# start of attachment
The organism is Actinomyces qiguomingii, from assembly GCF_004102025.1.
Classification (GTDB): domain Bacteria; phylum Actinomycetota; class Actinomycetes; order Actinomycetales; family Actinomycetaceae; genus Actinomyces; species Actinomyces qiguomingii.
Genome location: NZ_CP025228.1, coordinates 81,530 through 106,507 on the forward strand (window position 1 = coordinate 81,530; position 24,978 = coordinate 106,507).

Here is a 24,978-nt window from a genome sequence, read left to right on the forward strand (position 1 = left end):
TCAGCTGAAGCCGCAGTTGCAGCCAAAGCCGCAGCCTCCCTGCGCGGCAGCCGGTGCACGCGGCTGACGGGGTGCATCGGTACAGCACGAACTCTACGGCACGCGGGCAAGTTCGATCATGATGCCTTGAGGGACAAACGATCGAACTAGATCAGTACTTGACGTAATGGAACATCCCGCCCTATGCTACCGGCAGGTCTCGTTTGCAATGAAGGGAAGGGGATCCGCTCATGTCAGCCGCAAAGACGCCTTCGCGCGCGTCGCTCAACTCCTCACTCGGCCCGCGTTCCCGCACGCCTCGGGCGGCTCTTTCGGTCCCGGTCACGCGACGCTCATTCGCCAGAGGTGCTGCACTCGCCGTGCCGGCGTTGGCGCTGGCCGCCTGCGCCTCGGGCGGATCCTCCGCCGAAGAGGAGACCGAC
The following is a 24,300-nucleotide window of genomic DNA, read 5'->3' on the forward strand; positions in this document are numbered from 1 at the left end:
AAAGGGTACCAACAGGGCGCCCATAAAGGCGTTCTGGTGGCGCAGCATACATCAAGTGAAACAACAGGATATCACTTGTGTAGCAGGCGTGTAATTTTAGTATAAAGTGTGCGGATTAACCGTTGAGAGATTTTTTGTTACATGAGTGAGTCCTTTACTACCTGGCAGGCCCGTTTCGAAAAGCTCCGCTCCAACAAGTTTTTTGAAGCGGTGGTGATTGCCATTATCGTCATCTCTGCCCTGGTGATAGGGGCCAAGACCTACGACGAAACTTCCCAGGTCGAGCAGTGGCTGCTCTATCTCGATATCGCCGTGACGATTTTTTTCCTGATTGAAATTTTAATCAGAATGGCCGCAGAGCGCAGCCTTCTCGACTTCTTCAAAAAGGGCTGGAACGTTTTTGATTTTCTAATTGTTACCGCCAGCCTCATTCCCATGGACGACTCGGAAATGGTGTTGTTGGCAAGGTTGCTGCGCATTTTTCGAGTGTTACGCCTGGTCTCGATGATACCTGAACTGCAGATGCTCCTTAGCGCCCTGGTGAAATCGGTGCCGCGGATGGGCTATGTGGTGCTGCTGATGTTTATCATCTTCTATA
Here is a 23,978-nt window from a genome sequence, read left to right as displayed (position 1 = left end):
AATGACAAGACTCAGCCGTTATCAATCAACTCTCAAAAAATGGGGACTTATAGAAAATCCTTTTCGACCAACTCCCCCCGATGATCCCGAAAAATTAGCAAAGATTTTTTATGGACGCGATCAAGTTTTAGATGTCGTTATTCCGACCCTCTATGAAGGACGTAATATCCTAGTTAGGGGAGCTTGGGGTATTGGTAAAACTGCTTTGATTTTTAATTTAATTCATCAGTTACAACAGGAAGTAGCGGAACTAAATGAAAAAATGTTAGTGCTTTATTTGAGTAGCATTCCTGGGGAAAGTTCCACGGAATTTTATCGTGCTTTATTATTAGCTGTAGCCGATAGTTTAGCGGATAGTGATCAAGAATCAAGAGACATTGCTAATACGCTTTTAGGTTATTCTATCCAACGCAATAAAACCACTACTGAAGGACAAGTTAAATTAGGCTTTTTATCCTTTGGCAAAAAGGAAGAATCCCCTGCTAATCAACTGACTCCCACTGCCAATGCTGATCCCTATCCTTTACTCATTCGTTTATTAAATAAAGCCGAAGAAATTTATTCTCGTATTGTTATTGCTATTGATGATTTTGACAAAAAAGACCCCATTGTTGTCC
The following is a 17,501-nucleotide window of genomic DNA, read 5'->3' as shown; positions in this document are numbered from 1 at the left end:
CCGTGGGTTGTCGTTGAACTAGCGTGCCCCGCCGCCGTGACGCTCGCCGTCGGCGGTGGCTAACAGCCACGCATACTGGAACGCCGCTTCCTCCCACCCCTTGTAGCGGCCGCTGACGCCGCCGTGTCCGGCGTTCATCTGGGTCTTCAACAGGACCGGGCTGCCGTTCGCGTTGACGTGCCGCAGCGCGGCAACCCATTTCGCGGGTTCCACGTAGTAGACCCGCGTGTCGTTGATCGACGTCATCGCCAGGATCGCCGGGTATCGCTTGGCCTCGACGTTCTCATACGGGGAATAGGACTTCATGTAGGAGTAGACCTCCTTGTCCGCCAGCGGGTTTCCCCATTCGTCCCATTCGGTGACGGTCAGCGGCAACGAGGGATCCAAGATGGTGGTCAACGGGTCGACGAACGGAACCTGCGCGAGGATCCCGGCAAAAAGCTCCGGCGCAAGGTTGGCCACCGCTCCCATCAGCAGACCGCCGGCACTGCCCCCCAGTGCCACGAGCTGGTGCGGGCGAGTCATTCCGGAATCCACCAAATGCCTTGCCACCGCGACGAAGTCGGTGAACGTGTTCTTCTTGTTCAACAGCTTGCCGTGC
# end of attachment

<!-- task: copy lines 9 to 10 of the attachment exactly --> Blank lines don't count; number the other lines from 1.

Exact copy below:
AATGACAAGACTCAGCCGTTATCAATCAACTCTCAAAAAATGGGGACTTATAGAAAATCCTTTTCGACCAACTCCCCCCGATGATCCCGAAAAATTAGCAAAGATTTTTTATGGACGCGATCAAGTTTTAGATGTCGTTATTCCGACCCTCTATGAAGGACGTAATATCCTAGTTAGGGGAGCTTGGGGTATTGGTAAAACTGCTTTGATTTTTAATTTAATTCATCAGTTACAACAGGAAGTAGCGGAACTAAATGAAAAAATGTTAGTGCTTTATTTGAGTAGCATTCCTGGGGAAAGTTCCACGGAATTTTATCGTGCTTTATTATTAGCTGTAGCCGATAGTTTAGCGGATAGTGATCAAGAATCAAGAGACATTGCTAATACGCTTTTAGGTTATTCTATCCAACGCAATAAAACCACTACTGAAGGACAAGTTAAATTAGGCTTTTTATCCTTTGGCAAAAAGGAAGAATCCCCTGCTAATCAACTGACTCCCACTGCCAATGCTGATCCCTATCCTTTACTCATTCGTTTATTAAATAAAGCCGAAGAAATTTATTCTCGTATTGTTATTGCTATTGATGATTTTGACAAAAAAGACCCCATTGTTGTCC
The following is a 17,501-nucleotide window of genomic DNA, read 5'->3' as shown; positions in this document are numbered from 1 at the left end: